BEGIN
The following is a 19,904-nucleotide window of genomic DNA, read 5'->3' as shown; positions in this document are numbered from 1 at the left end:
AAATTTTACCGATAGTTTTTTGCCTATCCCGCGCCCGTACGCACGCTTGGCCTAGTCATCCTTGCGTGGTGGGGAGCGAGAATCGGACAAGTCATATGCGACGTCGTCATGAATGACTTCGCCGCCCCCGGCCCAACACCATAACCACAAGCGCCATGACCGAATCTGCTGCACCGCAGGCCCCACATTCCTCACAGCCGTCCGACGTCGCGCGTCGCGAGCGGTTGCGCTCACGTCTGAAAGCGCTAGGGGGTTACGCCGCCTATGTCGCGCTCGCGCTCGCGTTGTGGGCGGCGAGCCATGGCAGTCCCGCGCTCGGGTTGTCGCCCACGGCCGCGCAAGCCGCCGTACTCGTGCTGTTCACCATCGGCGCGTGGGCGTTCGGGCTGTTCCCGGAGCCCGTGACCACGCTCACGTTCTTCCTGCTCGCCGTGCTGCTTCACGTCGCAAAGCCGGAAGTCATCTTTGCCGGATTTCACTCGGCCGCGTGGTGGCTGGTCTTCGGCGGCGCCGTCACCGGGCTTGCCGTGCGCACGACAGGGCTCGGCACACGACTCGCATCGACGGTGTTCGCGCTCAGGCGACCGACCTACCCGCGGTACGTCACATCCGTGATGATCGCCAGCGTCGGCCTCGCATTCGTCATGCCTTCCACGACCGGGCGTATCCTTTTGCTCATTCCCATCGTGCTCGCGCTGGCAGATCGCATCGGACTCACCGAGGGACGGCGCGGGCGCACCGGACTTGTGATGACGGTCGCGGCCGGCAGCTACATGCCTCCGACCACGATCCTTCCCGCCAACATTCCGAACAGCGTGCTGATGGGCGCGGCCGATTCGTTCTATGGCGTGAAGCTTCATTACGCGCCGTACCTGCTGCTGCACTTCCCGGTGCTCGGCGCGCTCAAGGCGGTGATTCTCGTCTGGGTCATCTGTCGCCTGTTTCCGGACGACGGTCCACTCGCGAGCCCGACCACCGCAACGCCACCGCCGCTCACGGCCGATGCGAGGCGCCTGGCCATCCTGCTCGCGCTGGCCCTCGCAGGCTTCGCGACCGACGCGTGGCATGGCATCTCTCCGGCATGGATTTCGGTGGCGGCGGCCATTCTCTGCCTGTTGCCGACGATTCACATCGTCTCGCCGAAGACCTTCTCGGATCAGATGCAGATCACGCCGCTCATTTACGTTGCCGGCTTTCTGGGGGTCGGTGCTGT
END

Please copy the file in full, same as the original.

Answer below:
The following is a 19,904-nucleotide window of genomic DNA, read 5'->3' as shown; positions in this document are numbered from 1 at the left end:
AAATTTTACCGATAGTTTTTTGCCTATCCCGCGCCCGTACGCACGCTTGGCCTAGTCATCCTTGCGTGGTGGGGAGCGAGAATCGGACAAGTCATATGCGACGTCGTCATGAATGACTTCGCCGCCCCCGGCCCAACACCATAACCACAAGCGCCATGACCGAATCTGCTGCACCGCAGGCCCCACATTCCTCACAGCCGTCCGACGTCGCGCGTCGCGAGCGGTTGCGCTCACGTCTGAAAGCGCTAGGGGGTTACGCCGCCTATGTCGCGCTCGCGCTCGCGTTGTGGGCGGCGAGCCATGGCAGTCCCGCGCTCGGGTTGTCGCCCACGGCCGCGCAAGCCGCCGTACTCGTGCTGTTCACCATCGGCGCGTGGGCGTTCGGGCTGTTCCCGGAGCCCGTGACCACGCTCACGTTCTTCCTGCTCGCCGTGCTGCTTCACGTCGCAAAGCCGGAAGTCATCTTTGCCGGATTTCACTCGGCCGCGTGGTGGCTGGTCTTCGGCGGCGCCGTCACCGGGCTTGCCGTGCGCACGACAGGGCTCGGCACACGACTCGCATCGACGGTGTTCGCGCTCAGGCGACCGACCTACCCGCGGTACGTCACATCCGTGATGATCGCCAGCGTCGGCCTCGCATTCGTCATGCCTTCCACGACCGGGCGTATCCTTTTGCTCATTCCCATCGTGCTCGCGCTGGCAGATCGCATCGGACTCACCGAGGGACGGCGCGGGCGCACCGGACTTGTGATGACGGTCGCGGCCGGCAGCTACATGCCTCCGACCACGATCCTTCCCGCCAACATTCCGAACAGCGTGCTGATGGGCGCGGCCGATTCGTTCTATGGCGTGAAGCTTCATTACGCGCCGTACCTGCTGCTGCACTTCCCGGTGCTCGGCGCGCTCAAGGCGGTGATTCTCGTCTGGGTCATCTGTCGCCTGTTTCCGGACGACGGTCCACTCGCGAGCCCGACCACCGCAACGCCACCGCCGCTCACGGCCGATGCGAGGCGCCTGGCCATCCTGCTCGCGCTGGCCCTCGCAGGCTTCGCGACCGACGCGTGGCATGGCATCTCTCCGGCATGGATTTCGGTGGCGGCGGCCATTCTCTGCCTGTTGCCGACGATTCACATCGTCTCGCCGAAGACCTTCTCGGATCAGATGCAGATCACGCCGCTCATTTACGTTGCCGGCTTTCTGGGGGTCGGTGCTGT